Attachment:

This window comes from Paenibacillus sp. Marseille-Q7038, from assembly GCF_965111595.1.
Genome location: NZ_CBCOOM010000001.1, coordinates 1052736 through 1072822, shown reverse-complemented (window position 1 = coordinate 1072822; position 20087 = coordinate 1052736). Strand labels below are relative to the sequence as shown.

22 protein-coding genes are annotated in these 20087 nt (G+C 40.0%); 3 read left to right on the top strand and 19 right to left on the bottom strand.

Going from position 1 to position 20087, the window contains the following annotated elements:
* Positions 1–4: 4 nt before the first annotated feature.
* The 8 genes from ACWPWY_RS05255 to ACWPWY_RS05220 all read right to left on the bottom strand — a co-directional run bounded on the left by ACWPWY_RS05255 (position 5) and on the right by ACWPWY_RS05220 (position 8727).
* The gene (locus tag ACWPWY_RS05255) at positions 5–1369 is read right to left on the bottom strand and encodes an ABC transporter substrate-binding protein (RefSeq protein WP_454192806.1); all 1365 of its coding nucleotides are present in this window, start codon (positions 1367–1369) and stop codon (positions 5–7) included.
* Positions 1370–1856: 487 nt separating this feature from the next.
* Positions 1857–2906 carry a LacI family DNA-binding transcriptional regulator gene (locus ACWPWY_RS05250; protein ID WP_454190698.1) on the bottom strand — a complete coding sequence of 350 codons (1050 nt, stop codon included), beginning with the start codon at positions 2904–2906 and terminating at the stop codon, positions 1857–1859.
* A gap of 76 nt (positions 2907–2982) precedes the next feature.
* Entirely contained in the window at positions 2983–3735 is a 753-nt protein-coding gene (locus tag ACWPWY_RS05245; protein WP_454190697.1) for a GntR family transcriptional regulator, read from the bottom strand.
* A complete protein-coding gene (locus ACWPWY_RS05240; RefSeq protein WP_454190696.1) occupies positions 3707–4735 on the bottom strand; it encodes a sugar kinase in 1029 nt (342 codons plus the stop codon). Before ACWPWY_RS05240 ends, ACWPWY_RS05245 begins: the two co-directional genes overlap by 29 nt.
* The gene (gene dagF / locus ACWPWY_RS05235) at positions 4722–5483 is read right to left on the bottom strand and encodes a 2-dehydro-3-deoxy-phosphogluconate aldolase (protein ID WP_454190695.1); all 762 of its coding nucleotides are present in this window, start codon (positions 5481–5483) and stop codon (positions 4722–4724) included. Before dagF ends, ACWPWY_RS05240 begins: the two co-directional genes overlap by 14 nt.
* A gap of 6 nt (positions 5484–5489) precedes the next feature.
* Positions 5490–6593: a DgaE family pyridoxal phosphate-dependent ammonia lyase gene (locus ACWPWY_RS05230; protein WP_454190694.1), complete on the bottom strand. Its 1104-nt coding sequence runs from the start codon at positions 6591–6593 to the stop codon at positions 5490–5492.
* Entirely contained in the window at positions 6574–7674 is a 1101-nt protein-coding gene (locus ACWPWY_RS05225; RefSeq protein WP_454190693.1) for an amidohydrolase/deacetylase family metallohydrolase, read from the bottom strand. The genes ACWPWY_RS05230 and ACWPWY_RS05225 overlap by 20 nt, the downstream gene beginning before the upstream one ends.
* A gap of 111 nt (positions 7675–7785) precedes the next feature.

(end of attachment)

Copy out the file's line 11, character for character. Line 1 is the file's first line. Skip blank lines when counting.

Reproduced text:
* Entirely contained in the window at positions 2983–3735 is a 753-nt protein-coding gene (locus tag ACWPWY_RS05245; protein WP_454190697.1) for a GntR family transcriptional regulator, read from the bottom strand.